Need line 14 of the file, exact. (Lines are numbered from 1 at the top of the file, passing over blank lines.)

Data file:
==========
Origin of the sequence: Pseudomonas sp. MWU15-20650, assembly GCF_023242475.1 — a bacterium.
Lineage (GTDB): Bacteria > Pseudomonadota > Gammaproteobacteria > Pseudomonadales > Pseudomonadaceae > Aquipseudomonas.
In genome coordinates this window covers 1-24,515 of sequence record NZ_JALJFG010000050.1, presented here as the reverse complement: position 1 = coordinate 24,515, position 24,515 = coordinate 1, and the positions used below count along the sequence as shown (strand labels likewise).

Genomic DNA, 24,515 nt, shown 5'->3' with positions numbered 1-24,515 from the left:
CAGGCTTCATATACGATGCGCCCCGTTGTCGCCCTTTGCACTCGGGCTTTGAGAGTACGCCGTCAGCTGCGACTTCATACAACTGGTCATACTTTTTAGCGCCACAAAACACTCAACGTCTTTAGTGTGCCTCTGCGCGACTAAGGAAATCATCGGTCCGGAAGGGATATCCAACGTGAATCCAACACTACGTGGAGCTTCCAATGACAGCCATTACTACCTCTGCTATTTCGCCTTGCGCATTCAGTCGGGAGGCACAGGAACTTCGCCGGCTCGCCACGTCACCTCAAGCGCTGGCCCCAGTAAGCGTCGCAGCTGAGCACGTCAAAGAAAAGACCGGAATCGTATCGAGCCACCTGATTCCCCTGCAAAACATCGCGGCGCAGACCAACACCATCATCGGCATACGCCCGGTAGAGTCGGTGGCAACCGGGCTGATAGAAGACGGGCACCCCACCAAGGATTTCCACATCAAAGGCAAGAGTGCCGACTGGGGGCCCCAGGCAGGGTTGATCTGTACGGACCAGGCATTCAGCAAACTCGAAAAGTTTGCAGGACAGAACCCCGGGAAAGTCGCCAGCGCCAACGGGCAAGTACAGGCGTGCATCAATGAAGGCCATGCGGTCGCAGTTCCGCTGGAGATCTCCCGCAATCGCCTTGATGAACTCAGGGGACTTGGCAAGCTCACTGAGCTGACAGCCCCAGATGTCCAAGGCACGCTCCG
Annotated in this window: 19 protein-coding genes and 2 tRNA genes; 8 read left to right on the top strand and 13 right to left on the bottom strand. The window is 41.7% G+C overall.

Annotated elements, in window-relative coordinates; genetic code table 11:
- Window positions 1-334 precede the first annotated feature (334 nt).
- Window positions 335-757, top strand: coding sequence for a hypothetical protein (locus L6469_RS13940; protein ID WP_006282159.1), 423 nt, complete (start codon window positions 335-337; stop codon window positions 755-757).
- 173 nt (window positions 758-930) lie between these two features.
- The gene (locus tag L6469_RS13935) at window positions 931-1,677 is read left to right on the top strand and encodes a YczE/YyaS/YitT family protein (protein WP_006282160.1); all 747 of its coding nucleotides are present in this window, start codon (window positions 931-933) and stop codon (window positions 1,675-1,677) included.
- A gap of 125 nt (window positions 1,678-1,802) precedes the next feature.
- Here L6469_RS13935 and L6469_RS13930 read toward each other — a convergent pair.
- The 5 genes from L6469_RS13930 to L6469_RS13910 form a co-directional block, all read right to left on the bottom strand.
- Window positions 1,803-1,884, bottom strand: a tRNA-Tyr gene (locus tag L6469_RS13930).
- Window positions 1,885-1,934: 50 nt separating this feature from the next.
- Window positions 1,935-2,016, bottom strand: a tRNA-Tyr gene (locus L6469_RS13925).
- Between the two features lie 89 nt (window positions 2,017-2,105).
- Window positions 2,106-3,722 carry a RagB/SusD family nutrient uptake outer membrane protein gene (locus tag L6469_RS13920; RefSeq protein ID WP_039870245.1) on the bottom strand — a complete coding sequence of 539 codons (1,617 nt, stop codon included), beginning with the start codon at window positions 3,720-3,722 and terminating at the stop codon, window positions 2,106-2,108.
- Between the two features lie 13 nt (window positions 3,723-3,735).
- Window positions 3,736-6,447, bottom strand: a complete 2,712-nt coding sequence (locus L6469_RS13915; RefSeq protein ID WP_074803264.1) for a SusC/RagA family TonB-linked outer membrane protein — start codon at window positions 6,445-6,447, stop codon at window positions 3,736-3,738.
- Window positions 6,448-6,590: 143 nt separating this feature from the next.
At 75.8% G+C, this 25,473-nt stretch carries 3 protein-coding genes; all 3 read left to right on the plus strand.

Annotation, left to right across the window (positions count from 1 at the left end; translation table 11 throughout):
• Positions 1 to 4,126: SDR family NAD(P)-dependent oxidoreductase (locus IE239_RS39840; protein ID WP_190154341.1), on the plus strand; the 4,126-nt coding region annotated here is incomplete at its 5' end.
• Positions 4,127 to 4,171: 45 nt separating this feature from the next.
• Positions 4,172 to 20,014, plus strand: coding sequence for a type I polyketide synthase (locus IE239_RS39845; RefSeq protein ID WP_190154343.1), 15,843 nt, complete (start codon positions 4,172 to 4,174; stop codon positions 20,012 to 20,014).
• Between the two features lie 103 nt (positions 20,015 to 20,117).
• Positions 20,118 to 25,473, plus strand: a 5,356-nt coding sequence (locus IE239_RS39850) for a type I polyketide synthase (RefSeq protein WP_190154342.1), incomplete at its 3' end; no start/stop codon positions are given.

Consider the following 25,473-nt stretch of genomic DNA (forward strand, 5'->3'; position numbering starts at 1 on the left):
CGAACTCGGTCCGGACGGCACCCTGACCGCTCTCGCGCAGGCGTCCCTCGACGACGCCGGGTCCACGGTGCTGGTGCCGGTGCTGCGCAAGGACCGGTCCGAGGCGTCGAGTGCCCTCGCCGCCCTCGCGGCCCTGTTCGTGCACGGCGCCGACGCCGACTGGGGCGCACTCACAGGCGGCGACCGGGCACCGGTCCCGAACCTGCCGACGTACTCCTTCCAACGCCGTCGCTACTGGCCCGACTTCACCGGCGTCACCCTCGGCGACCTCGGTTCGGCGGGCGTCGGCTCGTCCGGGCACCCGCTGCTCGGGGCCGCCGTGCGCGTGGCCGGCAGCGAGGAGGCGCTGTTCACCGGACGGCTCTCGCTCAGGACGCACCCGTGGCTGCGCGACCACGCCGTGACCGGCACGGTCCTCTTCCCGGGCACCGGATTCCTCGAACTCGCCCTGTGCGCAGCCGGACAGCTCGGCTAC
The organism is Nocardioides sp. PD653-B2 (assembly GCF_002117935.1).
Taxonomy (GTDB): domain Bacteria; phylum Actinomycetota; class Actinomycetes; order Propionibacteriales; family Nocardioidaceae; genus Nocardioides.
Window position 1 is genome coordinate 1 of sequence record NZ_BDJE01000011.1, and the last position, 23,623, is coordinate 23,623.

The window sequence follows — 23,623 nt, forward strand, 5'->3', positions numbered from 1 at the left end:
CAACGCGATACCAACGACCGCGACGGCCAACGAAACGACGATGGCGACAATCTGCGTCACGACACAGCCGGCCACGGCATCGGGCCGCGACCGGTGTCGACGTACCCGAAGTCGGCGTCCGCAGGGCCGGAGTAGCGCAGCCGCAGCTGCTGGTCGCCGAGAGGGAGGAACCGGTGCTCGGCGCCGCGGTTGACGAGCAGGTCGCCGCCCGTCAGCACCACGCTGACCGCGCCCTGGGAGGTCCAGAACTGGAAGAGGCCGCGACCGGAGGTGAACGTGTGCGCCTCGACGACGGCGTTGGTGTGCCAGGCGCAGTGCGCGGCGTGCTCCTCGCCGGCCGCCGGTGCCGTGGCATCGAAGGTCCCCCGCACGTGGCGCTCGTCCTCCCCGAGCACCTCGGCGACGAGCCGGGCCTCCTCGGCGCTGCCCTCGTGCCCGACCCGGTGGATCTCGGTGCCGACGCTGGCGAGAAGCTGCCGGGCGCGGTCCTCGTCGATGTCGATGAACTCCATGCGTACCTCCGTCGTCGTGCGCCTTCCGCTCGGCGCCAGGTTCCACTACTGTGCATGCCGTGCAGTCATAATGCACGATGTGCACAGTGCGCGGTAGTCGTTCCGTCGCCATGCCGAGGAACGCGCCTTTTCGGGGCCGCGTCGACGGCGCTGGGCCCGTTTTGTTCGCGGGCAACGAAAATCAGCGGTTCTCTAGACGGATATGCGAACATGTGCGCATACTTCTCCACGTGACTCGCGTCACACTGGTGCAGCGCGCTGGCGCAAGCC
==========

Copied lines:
- The 5 genes from L6469_RS13930 to L6469_RS13910 form a co-directional block, all read right to left on the bottom strand.